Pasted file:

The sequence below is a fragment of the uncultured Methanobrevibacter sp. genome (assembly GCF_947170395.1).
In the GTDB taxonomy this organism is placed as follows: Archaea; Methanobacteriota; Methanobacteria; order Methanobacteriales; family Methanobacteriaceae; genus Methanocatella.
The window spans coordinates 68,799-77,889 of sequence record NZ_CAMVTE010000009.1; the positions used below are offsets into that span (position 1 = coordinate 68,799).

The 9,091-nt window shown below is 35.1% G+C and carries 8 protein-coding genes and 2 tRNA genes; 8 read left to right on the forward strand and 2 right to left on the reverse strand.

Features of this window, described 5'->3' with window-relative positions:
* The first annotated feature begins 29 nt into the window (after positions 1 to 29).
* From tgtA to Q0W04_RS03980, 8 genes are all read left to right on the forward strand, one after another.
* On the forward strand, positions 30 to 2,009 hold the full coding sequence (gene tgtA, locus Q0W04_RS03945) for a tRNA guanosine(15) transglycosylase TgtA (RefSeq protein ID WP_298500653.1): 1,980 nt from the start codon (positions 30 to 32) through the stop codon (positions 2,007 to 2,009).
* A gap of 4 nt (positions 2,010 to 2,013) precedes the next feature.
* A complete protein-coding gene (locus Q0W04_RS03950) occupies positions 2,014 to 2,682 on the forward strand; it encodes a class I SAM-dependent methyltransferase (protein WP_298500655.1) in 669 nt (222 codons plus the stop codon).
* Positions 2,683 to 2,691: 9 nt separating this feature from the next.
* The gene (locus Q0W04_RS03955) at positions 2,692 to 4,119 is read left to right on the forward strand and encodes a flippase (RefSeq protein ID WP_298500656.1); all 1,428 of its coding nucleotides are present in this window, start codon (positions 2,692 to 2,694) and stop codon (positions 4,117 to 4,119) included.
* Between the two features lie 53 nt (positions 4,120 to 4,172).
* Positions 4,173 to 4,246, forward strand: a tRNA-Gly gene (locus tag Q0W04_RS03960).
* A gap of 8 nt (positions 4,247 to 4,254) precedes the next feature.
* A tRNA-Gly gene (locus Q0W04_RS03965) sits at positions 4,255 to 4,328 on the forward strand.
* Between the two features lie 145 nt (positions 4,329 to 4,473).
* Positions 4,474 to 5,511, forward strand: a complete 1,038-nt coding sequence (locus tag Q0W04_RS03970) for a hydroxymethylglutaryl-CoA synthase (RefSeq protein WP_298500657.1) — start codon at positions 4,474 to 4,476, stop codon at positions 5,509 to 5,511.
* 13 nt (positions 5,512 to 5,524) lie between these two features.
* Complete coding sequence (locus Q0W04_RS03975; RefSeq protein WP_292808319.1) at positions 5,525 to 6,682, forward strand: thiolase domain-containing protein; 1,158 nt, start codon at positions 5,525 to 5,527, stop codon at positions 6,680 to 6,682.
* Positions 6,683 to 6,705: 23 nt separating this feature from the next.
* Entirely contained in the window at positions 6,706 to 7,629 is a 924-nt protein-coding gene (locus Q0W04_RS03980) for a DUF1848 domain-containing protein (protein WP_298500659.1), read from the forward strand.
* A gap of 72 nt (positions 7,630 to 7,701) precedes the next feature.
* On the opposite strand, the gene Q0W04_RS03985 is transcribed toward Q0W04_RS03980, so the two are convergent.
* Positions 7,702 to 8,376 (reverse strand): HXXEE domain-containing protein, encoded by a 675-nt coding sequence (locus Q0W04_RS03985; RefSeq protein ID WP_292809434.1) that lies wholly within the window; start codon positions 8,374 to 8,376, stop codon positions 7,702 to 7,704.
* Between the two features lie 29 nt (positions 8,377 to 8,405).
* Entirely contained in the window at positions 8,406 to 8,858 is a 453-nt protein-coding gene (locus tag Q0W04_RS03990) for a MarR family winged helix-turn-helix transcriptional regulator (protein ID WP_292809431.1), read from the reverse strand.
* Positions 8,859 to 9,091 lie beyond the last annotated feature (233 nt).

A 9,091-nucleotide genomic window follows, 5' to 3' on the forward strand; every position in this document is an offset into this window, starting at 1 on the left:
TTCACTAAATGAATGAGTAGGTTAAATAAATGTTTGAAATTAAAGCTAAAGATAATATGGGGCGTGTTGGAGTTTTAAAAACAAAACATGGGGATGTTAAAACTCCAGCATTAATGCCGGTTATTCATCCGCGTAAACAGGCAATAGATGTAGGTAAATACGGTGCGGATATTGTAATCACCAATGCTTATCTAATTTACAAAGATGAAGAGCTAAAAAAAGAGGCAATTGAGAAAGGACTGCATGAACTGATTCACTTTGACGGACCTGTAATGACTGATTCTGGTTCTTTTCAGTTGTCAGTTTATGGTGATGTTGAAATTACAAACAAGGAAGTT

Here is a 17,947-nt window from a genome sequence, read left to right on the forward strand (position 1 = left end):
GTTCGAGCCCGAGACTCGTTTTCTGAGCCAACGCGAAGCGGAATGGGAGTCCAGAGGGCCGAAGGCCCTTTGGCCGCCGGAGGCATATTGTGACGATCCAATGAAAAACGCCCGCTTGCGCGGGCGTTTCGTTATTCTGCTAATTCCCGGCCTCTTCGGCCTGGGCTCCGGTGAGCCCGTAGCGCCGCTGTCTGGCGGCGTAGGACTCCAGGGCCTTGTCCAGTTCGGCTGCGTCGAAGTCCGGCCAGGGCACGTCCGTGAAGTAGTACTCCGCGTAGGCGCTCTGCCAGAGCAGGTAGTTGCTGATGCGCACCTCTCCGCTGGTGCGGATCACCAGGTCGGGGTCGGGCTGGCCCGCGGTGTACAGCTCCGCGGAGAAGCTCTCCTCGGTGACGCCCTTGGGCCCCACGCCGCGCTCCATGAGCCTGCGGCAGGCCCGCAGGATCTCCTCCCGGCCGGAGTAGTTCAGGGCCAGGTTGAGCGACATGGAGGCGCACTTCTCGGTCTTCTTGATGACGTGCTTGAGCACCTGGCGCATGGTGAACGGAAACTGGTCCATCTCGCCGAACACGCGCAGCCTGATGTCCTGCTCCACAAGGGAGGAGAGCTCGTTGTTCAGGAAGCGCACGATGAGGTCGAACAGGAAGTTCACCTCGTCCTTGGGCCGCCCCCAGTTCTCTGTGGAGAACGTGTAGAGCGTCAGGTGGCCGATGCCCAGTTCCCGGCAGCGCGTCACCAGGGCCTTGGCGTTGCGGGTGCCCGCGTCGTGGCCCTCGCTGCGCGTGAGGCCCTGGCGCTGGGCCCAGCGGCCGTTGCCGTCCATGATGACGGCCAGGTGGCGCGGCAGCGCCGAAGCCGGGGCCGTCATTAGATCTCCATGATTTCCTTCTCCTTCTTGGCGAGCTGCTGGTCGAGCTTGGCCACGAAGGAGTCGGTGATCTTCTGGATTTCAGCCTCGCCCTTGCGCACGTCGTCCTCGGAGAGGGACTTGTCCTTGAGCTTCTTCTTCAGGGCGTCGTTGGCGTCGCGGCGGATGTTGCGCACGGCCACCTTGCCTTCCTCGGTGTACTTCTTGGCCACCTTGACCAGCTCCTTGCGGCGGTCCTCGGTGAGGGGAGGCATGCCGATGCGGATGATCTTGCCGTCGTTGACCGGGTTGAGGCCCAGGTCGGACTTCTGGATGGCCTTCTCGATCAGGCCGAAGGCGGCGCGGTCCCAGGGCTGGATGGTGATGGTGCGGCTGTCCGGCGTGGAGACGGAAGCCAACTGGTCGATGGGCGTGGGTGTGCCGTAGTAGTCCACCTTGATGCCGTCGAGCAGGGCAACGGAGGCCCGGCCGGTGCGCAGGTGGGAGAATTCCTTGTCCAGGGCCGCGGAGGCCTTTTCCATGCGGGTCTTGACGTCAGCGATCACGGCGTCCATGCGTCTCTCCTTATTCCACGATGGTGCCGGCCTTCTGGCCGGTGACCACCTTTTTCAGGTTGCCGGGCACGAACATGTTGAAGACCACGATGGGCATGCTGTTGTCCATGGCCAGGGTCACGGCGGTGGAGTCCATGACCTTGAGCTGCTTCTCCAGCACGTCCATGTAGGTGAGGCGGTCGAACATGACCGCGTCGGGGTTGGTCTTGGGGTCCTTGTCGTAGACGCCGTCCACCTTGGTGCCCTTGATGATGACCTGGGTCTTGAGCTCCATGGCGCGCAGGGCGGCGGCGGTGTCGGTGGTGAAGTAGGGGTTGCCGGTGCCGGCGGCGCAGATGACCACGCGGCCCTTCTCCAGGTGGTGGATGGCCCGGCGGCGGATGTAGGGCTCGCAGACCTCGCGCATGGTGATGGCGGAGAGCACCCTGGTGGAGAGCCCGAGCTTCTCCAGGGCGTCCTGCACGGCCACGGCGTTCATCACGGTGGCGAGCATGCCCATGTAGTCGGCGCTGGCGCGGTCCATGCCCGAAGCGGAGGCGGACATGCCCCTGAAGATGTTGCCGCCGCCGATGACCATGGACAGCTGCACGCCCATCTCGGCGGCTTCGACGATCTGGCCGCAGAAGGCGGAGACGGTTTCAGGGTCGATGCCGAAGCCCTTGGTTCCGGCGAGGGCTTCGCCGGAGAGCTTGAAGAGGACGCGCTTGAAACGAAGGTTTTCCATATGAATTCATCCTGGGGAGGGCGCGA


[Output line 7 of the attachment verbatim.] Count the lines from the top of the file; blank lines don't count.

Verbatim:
* From tgtA to Q0W04_RS03980, 8 genes are all read left to right on the forward strand, one after another.